7. Lemme Get 2 feat. Saukrates — Complex piano melody is layered over hard hitting percussion to set up a nice beat for Redman to come and lyrically demolish. It has a softer feel than the other tracks on the album and is rather enjoyable. The chorus got a little annoying to me, but it’s bearable. Saukrates spits some great verses and adds to the track.
8. Mic, Lights, Camera, Action — Super producer Rockwilder brings the heat with this tune. Echoing melodies ride heavy bass driven synthesizers and drums as Redman kills it in the booth talking about politics, social status, and hip-hop. I heard potential in the song and pressed repeat a couple times. It grows on you with each listen.
9. Cheerz feat. Ready Roc & Melanie Rutherford — Ready Roc comes out taking no prisoners laying down some solid verses. Melanie Rutherford adds that soul flavor to the track with her smooth vocals. Redman shines like a star as he says a toast for hip-hop and drops heavy science for your listening pleasure. The only negative is that the beat sounds like the others on the album.
10. Rockin’ Wit Da Best feat. Kool Moe Dee — I love the old school drums being used but I wish they wouldn’t have used the synthesizers. Kool Moe Dee is a lyrical assassin but I don’t think it should be called a feature when Kool Moe Dee doesn’t even rhyme on the track. Redman destroys the microphone digging deep into his cranial cavity.
11. Lite 1 Witcha Boi feat. Method Man & Bun B — Each of the three lyricists throw down smoked filled lyrics that will enhance your musical high. Those dirty south drums go well with the funky melody provided by the production team “Da Audibles”. Redman, Method Man and Bun B always put out quality material when they work together. The beat gets a little redundant by the end, but it’s a good track.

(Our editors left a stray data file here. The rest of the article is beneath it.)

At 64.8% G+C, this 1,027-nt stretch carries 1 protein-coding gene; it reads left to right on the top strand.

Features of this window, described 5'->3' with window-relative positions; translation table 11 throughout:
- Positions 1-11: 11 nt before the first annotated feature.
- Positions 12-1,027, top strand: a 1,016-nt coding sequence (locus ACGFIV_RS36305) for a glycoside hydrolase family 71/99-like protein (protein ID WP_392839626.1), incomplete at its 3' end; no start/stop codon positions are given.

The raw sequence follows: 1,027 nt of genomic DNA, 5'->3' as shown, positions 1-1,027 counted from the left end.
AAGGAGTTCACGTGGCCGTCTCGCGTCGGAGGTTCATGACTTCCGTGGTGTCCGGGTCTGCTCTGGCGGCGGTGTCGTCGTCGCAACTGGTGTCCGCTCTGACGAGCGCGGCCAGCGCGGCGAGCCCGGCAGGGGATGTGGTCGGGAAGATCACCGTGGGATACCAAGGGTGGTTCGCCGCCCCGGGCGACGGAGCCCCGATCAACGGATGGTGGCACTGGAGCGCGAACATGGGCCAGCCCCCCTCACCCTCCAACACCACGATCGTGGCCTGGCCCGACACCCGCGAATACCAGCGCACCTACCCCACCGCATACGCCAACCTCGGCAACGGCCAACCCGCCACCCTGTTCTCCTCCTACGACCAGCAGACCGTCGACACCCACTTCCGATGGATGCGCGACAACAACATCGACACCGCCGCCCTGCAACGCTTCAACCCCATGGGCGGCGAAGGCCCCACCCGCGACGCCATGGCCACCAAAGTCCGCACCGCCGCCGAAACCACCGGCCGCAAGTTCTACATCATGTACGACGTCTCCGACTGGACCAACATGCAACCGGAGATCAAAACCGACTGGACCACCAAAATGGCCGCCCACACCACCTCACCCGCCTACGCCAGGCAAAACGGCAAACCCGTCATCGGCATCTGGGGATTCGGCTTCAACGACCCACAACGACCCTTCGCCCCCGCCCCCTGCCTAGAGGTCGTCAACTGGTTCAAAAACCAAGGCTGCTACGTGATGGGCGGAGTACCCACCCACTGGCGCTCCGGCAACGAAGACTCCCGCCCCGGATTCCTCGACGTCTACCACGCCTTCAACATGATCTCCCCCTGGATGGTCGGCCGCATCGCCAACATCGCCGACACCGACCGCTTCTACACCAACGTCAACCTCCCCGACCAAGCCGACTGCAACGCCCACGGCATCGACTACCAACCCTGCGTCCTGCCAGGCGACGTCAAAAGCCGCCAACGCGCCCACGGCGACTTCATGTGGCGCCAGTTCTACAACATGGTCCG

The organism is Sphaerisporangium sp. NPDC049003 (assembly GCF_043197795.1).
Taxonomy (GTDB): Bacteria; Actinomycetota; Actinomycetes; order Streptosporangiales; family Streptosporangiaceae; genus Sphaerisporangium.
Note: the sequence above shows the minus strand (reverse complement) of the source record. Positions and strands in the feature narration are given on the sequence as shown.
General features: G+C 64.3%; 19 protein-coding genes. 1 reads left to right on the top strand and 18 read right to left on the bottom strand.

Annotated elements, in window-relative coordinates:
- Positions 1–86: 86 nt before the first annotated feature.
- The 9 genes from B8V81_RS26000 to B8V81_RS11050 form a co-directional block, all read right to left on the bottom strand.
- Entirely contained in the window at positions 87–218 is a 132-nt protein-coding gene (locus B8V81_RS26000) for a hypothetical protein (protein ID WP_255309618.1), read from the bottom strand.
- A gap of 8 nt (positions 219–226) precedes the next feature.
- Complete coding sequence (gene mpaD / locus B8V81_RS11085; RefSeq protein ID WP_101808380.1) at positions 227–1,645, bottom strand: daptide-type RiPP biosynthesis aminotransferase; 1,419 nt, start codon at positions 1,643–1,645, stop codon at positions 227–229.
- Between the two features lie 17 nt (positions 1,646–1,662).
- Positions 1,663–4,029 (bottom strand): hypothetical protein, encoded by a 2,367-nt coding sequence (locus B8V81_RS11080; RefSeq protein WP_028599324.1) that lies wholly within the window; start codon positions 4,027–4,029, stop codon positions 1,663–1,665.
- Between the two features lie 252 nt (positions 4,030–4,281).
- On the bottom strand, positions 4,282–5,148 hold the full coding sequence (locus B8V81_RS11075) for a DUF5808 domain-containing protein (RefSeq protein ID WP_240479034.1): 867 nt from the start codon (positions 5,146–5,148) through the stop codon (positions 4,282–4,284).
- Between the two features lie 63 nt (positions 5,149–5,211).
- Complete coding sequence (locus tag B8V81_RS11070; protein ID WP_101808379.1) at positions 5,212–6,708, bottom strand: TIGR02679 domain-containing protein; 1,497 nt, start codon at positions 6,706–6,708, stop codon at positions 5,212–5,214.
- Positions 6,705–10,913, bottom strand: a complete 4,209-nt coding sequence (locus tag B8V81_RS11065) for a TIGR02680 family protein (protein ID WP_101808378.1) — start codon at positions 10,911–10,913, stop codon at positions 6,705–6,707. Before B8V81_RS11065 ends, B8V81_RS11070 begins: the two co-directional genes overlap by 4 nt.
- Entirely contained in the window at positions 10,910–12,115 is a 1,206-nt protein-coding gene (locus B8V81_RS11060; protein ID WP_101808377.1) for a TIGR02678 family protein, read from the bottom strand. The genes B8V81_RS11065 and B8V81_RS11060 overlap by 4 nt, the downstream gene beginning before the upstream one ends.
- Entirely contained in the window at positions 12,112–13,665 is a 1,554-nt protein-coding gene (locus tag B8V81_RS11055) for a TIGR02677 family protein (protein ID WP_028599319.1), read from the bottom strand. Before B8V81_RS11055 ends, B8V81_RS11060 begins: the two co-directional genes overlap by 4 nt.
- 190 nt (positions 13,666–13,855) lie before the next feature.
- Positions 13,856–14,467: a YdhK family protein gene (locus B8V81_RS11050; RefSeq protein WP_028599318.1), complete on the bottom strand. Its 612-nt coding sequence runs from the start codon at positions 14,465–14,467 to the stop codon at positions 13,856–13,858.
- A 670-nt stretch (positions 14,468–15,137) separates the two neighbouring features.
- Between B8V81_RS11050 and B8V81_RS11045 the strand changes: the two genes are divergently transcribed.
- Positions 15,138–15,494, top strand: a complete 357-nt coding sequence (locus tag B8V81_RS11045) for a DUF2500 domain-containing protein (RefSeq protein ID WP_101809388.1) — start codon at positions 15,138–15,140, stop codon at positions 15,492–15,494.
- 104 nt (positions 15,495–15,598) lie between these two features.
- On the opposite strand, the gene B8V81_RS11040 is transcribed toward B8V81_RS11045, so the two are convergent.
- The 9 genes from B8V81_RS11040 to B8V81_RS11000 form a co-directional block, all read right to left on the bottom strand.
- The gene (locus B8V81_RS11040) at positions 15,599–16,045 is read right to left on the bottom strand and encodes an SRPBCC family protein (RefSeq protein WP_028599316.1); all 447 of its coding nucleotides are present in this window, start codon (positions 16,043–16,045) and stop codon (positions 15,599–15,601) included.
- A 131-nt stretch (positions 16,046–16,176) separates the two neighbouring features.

12.When The Lites Go Off feat. Poo Bear — As soon as I heard the first 10 seconds I knew I would dislike this song. The way the melody is set up and the type of percussion used makes this is a hip-pop song. It’s a radio hit waiting to be played. Not really my cup of tea and I couldn’t wait for it to be over. Sounds like another filler on the album to my ears.
13. Tiger Crane Style — At least the album ends on a strong note. The infectious beat grabs your ear drums and bangs them till your head is going from side to side. The Funk Doc comes correct with witty lyrics and comedic one liners but it seems like too little too late to save this album. I did hit repeat a couple times because this song is great to jam to.
So by the end of the album I find myself happy that it’s over. There are a couple of tracks buried deep within the album that I would listen to on the regular but this project is all filler and no killer. This is the first Redman album with no Erick Sermon production and there are no skits or comedy bits. It was supposed to be a mixtape but Def Jam picked it up and decided to make it an album. This is one of those cases were the label should of waited for Redman to put together better quality material. The album sounds like it was put together in 1 month and it favors the club scene. This album doesn’t hold a light to some of his other work. I’m disappointed because Red and Meth delivered a solid disc not too long ago. Redman is supposed to drop “Muddy Waters 2″ next year. I’m counting down the minutes because I wanna leave this album in 2010 where it belongs. I’m probably being biased due to the fact that I know how nasty Redman is as an artist and for a first time Redman listener this album might turn them off. Regardless of this album Redman is still in my top MC’s of all time. Check out the album although this will definitely be for the commercial rap crowd instead of the hardcore hip-hop fans.For all things Redman please visit www.reggienoble.com.
Here’s one of the best tracks off the album “Tiger Crane Style”…